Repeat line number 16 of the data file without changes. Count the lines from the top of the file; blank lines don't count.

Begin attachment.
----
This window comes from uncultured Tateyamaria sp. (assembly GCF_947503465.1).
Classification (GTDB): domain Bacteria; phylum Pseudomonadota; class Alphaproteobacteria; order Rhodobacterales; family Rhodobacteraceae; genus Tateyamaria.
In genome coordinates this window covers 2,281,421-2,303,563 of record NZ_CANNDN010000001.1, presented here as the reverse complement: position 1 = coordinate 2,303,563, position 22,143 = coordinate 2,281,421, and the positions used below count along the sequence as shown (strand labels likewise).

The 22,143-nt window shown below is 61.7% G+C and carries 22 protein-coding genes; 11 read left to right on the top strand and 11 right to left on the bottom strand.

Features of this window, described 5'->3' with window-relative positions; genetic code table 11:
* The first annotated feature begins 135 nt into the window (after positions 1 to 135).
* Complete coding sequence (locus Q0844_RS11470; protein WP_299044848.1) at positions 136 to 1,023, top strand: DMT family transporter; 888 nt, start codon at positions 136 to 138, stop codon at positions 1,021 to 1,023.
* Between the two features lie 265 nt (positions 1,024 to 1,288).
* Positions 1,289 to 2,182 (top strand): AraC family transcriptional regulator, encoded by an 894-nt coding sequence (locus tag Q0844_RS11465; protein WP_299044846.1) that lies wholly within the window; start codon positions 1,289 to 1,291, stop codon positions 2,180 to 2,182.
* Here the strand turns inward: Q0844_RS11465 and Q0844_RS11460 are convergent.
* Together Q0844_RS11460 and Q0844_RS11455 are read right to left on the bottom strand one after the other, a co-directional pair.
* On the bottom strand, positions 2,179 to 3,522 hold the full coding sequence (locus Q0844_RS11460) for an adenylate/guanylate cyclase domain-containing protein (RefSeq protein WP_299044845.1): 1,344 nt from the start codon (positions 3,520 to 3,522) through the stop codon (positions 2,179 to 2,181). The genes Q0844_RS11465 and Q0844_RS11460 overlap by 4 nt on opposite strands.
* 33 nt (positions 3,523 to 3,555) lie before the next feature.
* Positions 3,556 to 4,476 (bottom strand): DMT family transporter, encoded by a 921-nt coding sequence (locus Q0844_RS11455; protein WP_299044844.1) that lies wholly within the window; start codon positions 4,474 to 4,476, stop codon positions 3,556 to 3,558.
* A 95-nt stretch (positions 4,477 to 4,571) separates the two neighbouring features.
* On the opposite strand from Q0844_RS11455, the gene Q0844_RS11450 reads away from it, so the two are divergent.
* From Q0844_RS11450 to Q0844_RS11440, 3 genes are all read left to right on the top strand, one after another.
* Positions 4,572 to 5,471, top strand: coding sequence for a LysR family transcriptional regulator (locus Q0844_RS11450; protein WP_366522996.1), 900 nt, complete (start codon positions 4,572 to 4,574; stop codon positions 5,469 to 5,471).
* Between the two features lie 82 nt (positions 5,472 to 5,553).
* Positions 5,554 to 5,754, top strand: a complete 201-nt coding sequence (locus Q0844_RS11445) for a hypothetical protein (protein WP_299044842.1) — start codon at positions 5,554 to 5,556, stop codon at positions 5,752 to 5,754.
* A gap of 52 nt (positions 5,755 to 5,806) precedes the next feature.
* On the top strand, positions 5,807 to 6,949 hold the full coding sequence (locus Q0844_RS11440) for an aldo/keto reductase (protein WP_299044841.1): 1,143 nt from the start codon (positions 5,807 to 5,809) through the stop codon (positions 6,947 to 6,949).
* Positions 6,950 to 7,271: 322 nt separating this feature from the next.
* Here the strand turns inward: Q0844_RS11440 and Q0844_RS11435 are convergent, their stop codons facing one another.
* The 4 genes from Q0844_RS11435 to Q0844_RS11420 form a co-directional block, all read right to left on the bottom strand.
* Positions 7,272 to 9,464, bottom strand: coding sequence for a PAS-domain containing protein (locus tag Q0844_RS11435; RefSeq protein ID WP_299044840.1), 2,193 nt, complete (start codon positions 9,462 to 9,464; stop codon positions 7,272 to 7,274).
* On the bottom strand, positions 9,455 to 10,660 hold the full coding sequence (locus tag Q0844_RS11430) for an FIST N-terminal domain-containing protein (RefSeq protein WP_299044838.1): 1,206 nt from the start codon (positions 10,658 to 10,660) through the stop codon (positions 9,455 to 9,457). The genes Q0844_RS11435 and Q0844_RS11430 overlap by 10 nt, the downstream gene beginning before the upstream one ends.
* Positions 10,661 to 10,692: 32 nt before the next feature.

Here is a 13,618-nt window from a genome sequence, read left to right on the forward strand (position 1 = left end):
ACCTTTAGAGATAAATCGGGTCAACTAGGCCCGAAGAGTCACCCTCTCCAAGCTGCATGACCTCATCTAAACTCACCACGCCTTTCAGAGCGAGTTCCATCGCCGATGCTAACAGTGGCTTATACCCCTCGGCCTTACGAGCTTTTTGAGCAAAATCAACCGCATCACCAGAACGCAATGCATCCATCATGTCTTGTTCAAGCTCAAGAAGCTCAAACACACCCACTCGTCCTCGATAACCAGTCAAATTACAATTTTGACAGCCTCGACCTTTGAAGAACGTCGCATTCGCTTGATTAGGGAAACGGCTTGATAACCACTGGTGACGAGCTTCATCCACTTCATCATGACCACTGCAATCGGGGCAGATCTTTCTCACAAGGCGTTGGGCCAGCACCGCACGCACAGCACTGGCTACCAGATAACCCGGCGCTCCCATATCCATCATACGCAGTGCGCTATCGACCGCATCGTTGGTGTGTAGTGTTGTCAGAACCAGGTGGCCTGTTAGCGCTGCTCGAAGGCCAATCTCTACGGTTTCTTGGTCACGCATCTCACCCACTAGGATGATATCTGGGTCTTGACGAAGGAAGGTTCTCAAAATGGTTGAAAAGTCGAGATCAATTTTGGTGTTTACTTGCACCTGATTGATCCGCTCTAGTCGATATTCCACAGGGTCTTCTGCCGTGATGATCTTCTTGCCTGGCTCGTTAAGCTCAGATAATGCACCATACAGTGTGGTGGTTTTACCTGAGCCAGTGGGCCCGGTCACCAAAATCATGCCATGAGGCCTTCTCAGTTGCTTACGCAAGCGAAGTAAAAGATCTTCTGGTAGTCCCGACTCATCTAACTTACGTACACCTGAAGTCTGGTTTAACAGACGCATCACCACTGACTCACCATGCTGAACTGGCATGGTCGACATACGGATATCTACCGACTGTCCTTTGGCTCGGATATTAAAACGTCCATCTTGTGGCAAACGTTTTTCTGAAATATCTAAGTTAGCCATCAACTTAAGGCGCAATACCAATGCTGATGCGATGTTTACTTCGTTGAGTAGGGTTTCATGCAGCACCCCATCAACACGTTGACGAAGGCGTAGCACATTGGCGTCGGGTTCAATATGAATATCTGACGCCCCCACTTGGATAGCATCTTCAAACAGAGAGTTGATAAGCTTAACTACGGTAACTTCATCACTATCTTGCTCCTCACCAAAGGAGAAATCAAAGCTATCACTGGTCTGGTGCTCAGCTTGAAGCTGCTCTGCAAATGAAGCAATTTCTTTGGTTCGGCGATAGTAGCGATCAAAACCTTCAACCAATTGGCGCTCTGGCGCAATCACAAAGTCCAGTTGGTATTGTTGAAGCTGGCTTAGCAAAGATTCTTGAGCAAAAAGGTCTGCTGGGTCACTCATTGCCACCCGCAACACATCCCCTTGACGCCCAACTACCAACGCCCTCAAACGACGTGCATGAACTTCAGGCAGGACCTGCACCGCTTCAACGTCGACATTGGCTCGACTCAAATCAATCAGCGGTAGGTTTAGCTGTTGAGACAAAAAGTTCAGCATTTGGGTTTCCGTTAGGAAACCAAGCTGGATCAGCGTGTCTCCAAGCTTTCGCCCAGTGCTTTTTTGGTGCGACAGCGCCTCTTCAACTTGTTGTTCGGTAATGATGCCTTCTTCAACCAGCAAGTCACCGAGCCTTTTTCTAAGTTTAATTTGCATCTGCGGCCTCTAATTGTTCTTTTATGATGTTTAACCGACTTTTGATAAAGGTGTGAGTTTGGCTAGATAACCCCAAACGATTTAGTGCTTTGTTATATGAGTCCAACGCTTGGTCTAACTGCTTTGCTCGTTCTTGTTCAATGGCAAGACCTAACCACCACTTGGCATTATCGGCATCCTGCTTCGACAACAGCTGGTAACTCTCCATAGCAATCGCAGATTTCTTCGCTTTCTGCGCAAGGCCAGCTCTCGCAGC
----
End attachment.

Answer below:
* On the opposite strand from Q0844_RS11455, the gene Q0844_RS11450 reads away from it, so the two are divergent.